06 Jul 09

Procalcitonin as a prognostic and diagnostic tool for septic complications after major trauma

Posted in Procalcitonin, Trauma at 16:18 by Laci

By G Castelli, C Pognani, M Cita, R Paladini

Critical Care Medicine 2009;37:1845-1849

The primary aim of this study was to investigate the diagnostic value of procalcitonin (PCT) and C-reactive protein (CRP) in septic complications after major trauma. A secondary aim was to determine whether there was a prognostic value of PCT for severity of injury, organ dysfunction, and sepsis.

Design
Prospective study.

Setting
Medical/surgical intensive care unit (ICU).

Patients
Ninety-four patients with consecutive trauma >=16 years who were admitted to the ICU for an expected stay of >24 hours.

Interventions
None.

Measurements
PCT and CRP were collected at admission and every day thereafter. The American College of Chest Physicians/Society of Critical Care Medicine Consensus Conference definition was used to identify sepsis criteria. The Sequential Organ Failure Assessment score was used to describe the severity of organ dysfunction. We retrospectively analyzed the occurrence of systemic inflammatory response syndrome and sepsis using the collected variables (criteria fulfilled at least during three continuous days).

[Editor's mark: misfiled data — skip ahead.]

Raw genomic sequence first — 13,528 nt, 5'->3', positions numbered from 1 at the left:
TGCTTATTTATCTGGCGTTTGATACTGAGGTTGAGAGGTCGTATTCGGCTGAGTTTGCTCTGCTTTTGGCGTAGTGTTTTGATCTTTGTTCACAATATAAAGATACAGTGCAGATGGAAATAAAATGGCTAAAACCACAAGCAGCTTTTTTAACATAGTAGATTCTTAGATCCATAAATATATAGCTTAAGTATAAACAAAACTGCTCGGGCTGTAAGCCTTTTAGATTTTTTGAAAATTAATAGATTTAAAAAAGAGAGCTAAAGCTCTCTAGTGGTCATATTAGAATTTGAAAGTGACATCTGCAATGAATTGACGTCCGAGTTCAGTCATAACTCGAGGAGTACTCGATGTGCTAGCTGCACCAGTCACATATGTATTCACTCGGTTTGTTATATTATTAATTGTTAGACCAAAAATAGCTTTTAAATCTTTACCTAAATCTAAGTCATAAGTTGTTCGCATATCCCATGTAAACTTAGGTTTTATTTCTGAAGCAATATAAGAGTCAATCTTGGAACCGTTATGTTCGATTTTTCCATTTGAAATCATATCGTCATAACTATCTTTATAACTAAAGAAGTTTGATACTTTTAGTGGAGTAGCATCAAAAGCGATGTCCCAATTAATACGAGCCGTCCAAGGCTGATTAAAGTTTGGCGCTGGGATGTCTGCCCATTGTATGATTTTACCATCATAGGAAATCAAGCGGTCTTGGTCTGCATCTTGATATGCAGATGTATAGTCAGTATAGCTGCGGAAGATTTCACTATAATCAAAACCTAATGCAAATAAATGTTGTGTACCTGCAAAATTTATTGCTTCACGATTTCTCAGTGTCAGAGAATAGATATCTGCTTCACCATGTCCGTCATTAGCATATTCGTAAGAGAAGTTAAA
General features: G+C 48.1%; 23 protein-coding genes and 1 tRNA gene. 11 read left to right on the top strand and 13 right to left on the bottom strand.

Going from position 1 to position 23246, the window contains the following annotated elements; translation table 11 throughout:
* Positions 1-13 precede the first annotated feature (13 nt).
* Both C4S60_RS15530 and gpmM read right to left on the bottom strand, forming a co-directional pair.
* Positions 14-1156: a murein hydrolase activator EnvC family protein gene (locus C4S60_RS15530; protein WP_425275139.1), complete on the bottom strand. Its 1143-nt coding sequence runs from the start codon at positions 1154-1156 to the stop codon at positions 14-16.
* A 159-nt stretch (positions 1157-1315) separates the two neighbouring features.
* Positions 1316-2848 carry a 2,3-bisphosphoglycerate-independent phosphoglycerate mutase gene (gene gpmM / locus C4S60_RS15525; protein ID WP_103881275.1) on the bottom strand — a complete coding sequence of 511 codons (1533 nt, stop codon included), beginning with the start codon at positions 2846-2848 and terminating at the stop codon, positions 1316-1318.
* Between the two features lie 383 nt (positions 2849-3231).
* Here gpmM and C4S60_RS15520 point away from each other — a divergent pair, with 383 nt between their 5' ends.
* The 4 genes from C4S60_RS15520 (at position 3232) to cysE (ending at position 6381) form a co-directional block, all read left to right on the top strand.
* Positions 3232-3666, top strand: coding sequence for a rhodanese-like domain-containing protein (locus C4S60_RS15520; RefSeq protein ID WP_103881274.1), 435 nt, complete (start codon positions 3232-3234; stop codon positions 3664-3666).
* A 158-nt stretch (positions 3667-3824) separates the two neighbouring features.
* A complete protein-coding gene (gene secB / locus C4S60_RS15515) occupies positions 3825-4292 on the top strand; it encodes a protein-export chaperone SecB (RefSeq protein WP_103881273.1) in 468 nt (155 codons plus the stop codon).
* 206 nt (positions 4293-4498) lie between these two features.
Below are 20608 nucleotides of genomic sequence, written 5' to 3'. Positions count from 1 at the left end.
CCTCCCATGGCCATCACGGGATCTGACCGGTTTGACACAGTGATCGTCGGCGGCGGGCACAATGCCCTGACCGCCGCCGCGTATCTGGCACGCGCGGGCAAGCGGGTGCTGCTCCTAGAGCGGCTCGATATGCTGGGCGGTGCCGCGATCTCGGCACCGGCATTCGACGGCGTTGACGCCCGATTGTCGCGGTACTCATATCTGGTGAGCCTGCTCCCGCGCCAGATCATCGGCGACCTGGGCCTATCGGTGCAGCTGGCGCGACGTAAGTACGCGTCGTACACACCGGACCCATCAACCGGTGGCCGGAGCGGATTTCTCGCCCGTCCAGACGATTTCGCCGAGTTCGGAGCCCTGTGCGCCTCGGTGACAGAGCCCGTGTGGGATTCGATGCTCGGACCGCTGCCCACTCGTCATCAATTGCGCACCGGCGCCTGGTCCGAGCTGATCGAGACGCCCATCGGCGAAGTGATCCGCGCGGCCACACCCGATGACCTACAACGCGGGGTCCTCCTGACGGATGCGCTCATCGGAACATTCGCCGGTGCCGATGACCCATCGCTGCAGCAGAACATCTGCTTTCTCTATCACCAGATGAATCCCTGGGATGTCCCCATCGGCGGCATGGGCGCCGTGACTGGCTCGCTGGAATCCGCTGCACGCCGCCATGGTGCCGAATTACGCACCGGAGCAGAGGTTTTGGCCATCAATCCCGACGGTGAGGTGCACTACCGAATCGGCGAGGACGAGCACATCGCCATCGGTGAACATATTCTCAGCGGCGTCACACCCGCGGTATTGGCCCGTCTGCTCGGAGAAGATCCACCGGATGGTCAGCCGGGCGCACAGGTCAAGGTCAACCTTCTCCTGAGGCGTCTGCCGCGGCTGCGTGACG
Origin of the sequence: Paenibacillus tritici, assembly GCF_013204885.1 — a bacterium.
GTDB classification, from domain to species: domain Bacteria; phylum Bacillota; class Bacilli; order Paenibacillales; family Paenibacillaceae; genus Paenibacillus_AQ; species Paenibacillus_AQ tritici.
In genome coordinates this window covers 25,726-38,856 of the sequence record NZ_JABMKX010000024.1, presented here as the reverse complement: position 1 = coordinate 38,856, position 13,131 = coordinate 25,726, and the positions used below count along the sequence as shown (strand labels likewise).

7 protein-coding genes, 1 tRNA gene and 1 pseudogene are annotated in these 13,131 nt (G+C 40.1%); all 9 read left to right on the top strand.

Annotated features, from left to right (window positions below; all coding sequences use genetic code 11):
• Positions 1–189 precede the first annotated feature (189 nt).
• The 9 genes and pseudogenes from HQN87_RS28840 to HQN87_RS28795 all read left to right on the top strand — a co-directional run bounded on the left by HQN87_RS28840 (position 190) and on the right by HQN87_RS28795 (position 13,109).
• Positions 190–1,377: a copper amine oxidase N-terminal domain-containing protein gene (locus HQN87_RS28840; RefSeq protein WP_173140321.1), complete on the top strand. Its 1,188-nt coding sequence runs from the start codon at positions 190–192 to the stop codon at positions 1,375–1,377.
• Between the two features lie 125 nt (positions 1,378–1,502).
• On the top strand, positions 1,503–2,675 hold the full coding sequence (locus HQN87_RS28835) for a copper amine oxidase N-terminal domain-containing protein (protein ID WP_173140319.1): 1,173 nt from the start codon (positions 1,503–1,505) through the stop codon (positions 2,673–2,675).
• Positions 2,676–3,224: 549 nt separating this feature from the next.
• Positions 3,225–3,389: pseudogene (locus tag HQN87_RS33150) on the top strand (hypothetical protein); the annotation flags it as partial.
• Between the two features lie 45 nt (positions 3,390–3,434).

Main results
Patients with trauma presented an early and significant increase in PCT at the moment of septic complications compared with concentrations measured 1 day before the diagnosis of sepsis: 0.85 vs. 3.32 ng/mL for PCT (p < 0.001) and 135 vs. 175 mg/L for CRP (p = not significant). The areas under the respective curve at admission in the diagnosis of sepsis were 0.787 (p < 0.001) and 0.489 for PCT and CRP, respectively.

Conclusion

PCT plasma reinduction marks possible septic complication during systemic inflammatory response syndrome after major trauma. In addition, high PCT concentration at admission after trauma in ICU patients indicates an increased risk of septic complications.